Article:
Dublin City University has today paid tribute to Dame Jocelyn Bell Burnell, the Northern Ireland-born astrophysicist, in recognition of her life’s work in the field of astronomy and astrophysics, her commitment to science communication and her advocacy for women in the field of science.
Professor Brian MacCraith, President of DCU highlighted the importance of Dame Jocelyn’s role in addressing the issue of poor representation of women in Science, Technology, Engineering and Maths careers,
“One of the biggest issues in this area is the relatively poor take up of STEM degrees and STEM careers by young women. Lower than 15% in many degree programmes – lower than 25% across all STEM careers in Ireland. Apart from equity issues, this is a horrendous waste of talent. Dame Jocelyn has been to the fore publicly and internationally in highlighting, in acting willingly as a role model and, most of all, pursuing relentlessly the advancement of Women in Science.”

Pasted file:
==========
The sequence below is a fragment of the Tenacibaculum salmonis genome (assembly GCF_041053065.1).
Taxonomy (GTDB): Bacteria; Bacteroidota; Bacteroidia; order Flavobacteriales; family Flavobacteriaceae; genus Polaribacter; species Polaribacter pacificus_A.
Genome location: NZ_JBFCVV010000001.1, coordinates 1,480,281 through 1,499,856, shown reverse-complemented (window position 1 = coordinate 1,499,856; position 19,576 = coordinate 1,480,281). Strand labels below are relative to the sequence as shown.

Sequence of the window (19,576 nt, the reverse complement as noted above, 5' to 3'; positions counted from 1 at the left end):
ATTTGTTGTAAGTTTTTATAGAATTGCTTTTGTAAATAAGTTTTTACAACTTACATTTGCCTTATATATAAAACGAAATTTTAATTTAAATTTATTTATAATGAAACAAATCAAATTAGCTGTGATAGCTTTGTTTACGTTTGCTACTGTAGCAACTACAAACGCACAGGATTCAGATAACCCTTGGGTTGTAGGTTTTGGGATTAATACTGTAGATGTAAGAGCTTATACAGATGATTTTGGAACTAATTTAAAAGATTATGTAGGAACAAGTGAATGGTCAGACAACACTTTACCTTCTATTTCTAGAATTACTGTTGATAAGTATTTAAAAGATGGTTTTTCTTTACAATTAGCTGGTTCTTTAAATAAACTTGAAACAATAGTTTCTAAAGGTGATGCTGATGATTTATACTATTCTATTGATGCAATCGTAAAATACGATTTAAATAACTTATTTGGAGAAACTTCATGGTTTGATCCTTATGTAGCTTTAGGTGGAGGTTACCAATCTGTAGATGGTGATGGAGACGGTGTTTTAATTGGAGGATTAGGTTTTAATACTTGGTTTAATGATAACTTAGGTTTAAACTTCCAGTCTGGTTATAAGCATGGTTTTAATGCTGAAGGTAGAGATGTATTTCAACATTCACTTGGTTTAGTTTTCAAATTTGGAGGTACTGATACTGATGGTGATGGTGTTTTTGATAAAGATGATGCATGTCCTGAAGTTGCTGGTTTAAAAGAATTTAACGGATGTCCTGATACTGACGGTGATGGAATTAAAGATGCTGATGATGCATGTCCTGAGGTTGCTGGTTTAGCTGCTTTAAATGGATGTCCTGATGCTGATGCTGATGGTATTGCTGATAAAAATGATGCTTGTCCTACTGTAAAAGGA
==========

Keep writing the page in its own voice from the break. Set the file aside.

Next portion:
Accepting an honorary doctorate from the university, Dame Jocelyn spoke of her pride in receiving this accolade and encouraged the graduating students to believe in themselves and to guard against imposter syndrome,
“You have a right to be here, you will have a right to be here wherever you go next and I hope it goes well for you.”
Professor Bell Burnell inadvertently discovered pulsars as a graduate student in radio astronomy in Cambridge, opening up a new branch of astrophysics - work recognised by the award of a Nobel Prize to her supervisor.
She has subsequently worked in many roles in many branches of astronomy, working part-time while raising a family. She is now a Visiting Professor in Oxford, a Pro-Chancellor of Trinity College Dublin and the first female President of the royal Society of Edinburgh - Scotland’s Academy.
Much in demand as a speaker and broadcaster, in her spare time she gardens, listens to choral music and is active in the Quakers. She has co-edited an anthology of poetry with an astronomical theme - Dark Matter: Poems of Space.
Professor Colette McDonagh of DCU’s School of Physical Sciences said,
“Dame Jocelyn is a world-class scientist, is Irish-born and makes frequent visits to Ireland. Her scientific achievements and her passion for, and contribution to, science communication and the advancement of women in science, resonate well with the culture, values and ethos of this university, and merit the award of the highest honour that Dublin City University can bestow.”